From the body to the page: books about passions
Passion is notoriously hard to write about. I discovered this as I attempted to explain why people across the globe become passionate about dancing Argentinean tango.
It’s not difficult to describe tango as a dance which looks passionate. You can refer to the sweeping movements and close embrace, the entangled legs and the sultry looks, the sexy clothes and exotic appearance of the dancers. But this all belongs to the imaginary of tango; it does not begin to capture what ordinary men and women feel when they dance tango.
For my research on Argentinean tango as a global dance culture, I interviewed dancers in Amsterdam and Buenos Aires about their passion for tango. I asked them why they wanted to dance tango, what they experienced when they danced it, and how dancing tango changed their lives. While all of the people I interviewed were serious tango dancers – some of them even danced every day – and obviously knew a lot about tango, it was not easy for them to put their passion for tango into words. ‘I don’t know,’ they would say, ‘it’s just something you feel.’ As a sociologist, I had to find a way to help them express in words what they experienced in their bodies when they danced.
Fortunately, I found a book that helped me to do this – a book which had, at first glance, absolutely nothing to do with tango. The book was Body & Soul: Notebooks of an apprentice boxer (Oxford University Press, 2004) by Loïc Wacquant, an anthropologist who spent time in a gym with boxers in a working class, predominately African American neighbourhood in Chicago. Wacquant decided he needed to learn how to box himself if he was going to understand what boxing was about and his book is all about his own experiences inside and outside the boxing ring. He described in detail the training process, his interactions with the boxers, and how boxing changed his life. But what made the most impression on me was his description of what it actually felt like to spar. It was like being inside the boxer’s body and feeling the punches coming from all sides, moving and feinting, the excitement and the skill of it. Wacquant used his fieldwork to develop a new way of doing sociology, which he called ‘carnal sociology’. He even claimed that sociologists can’t really understand bodily phenoma like boxing (or dancing) unless they learn how to do it themselves. They can’t just sit back and watch.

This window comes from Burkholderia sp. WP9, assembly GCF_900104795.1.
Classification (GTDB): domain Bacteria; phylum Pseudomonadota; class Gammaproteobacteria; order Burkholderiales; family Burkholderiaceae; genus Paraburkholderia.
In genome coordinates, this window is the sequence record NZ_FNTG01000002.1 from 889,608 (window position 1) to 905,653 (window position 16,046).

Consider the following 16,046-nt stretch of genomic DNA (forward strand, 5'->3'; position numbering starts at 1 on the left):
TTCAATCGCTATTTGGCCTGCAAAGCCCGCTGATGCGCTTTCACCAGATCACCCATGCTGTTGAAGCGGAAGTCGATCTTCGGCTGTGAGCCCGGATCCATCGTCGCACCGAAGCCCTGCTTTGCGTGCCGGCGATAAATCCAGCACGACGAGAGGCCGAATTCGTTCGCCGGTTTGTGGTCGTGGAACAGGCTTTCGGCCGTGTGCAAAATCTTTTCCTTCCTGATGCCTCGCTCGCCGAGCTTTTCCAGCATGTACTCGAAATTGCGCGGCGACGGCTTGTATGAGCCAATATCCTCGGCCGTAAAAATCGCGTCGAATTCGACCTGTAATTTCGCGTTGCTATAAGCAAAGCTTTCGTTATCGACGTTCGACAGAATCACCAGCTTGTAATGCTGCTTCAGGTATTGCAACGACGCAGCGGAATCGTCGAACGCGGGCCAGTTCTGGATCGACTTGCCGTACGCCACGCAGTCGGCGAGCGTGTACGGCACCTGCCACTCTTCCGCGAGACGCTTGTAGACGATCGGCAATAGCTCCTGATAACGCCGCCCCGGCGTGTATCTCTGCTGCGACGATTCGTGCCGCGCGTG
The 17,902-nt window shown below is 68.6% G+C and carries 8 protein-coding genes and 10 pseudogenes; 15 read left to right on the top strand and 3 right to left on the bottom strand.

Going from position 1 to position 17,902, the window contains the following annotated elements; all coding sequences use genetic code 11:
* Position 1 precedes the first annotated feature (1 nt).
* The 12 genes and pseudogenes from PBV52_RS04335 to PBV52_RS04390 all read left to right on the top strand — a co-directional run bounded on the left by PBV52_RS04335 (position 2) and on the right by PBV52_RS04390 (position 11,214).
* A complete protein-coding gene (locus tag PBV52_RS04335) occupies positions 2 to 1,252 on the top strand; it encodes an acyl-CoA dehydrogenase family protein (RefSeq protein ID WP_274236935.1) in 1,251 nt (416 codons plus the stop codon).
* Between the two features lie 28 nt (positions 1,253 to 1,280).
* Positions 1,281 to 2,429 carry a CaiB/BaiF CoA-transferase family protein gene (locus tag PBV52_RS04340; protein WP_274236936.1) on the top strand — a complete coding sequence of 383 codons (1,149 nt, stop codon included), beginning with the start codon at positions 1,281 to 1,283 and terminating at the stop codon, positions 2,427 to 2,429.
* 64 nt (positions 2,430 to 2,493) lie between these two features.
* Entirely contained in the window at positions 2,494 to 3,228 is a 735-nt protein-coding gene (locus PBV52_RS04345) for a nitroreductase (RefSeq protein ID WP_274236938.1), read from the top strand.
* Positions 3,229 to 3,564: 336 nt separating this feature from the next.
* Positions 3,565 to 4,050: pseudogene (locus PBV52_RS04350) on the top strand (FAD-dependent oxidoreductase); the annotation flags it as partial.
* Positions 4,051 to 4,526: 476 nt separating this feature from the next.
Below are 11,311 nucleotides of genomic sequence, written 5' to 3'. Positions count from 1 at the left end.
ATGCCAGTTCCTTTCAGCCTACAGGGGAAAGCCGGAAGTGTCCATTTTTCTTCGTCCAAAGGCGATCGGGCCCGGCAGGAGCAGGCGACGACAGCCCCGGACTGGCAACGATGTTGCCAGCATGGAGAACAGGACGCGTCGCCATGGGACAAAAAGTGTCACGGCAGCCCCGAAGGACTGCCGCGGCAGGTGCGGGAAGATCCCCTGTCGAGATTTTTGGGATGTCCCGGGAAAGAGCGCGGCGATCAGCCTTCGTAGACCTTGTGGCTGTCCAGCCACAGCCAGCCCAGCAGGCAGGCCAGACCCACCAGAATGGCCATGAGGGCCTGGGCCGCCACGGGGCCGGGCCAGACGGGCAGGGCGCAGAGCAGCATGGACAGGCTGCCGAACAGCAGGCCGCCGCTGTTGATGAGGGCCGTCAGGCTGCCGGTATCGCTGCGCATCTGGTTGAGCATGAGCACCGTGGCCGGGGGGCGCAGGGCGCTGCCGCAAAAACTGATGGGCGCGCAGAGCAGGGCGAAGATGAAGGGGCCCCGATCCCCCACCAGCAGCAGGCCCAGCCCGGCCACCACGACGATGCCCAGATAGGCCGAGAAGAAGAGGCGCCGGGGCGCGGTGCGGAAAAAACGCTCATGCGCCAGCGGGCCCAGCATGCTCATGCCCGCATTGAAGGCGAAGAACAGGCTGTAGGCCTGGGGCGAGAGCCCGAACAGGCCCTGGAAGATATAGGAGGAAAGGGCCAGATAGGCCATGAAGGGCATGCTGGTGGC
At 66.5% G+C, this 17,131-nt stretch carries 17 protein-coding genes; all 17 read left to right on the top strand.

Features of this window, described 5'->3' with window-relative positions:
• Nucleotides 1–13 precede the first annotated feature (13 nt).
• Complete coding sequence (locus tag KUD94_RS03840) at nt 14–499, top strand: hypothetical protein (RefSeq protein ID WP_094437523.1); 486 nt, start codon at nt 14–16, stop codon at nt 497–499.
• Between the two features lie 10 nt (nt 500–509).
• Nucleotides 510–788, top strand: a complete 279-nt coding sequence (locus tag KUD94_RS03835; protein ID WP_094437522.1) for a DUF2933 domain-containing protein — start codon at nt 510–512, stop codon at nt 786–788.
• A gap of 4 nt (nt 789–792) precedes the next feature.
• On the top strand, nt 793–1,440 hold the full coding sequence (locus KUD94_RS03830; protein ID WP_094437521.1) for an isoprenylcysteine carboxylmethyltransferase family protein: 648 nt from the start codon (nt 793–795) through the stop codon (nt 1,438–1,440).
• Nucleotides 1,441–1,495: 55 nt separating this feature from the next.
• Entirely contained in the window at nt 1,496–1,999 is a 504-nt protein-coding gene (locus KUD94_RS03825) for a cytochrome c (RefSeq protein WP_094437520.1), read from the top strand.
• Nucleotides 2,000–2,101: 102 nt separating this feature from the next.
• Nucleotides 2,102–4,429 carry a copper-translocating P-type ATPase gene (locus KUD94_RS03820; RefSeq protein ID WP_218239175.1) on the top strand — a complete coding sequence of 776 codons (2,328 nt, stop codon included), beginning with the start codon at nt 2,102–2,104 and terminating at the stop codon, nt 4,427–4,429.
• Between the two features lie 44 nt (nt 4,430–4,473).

I am a tango dancer myself, and, thanks to Wacquant, I realized that I could use my own experiences with tango to explain what it feels like for a reader who has never danced tango herself and has no intention of ever doing so. How does it feel to enter a close embrace with someone, maybe even someone you have never met before? What do you smell? What do you hear? What do you feel? What does this kind of intimacy do to you? Does it make you feel uncomfortable or safe? Miserable or delighted? I looked for ways to translate these bodily sensations into discursive stories and my informants – the dancers that I talked with – helped me to do this. When they had difficulties telling me what they felt when they were dancing, I would help them to find the words or – if they could not find them – to show me what they meant. They would put on their favourite tango CD, or try to recall their favourite dance experience. Or they would stand up and move around the room, and – sometimes – even begin to cry because the music was so intense and full of unrequited longing that it reminded them of a sad experience: a divorce, the death of someone they loved, or just feeling lonely.
Tango is, of course, not the only activity which evokes passion. Passion is a deeply felt, embodied experience which – in one way or another – adds intensity and meaning to life. It is essential and yet it is something we don’t really understand. To do justice to what passion means to those who experience it, anthropologists and sociologists need to find ways to make palpable what passion is all about.
Kathy Davis is senior research fellow in the PARIS research program and the Department of Sociology at the VU University Amsterdam in the Netherlands. Her latest book is Dancing Tango: Passionate Encounters in a Globalising World (NYU Press, 2015).
The image featured at the beginning of this post is by Ana_Cotta.